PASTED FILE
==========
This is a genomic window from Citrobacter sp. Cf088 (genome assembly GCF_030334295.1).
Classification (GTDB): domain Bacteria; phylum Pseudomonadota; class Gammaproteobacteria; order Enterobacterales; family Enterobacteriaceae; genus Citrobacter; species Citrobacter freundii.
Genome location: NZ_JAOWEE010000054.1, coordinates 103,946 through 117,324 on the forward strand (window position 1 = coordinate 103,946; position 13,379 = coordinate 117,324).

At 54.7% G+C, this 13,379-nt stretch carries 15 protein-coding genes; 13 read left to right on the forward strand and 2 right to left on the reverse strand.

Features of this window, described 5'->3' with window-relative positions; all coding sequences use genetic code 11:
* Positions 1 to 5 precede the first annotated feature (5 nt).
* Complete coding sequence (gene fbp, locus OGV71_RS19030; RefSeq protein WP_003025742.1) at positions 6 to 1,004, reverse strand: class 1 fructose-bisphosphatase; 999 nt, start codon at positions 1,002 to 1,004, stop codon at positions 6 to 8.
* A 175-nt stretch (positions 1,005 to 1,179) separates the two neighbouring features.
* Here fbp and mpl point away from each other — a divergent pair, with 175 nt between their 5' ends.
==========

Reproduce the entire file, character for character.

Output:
This is a genomic window from Citrobacter sp. Cf088 (genome assembly GCF_030334295.1).
Classification (GTDB): domain Bacteria; phylum Pseudomonadota; class Gammaproteobacteria; order Enterobacterales; family Enterobacteriaceae; genus Citrobacter; species Citrobacter freundii.
Genome location: NZ_JAOWEE010000054.1, coordinates 103,946 through 117,324 on the forward strand (window position 1 = coordinate 103,946; position 13,379 = coordinate 117,324).

At 54.7% G+C, this 13,379-nt stretch carries 15 protein-coding genes; 13 read left to right on the forward strand and 2 right to left on the reverse strand.

Features of this window, described 5'->3' with window-relative positions; all coding sequences use genetic code 11:
* Positions 1 to 5 precede the first annotated feature (5 nt).
* Complete coding sequence (gene fbp, locus OGV71_RS19030; RefSeq protein WP_003025742.1) at positions 6 to 1,004, reverse strand: class 1 fructose-bisphosphatase; 999 nt, start codon at positions 1,002 to 1,004, stop codon at positions 6 to 8.
* A 175-nt stretch (positions 1,005 to 1,179) separates the two neighbouring features.
* Here fbp and mpl point away from each other — a divergent pair, with 175 nt between their 5' ends.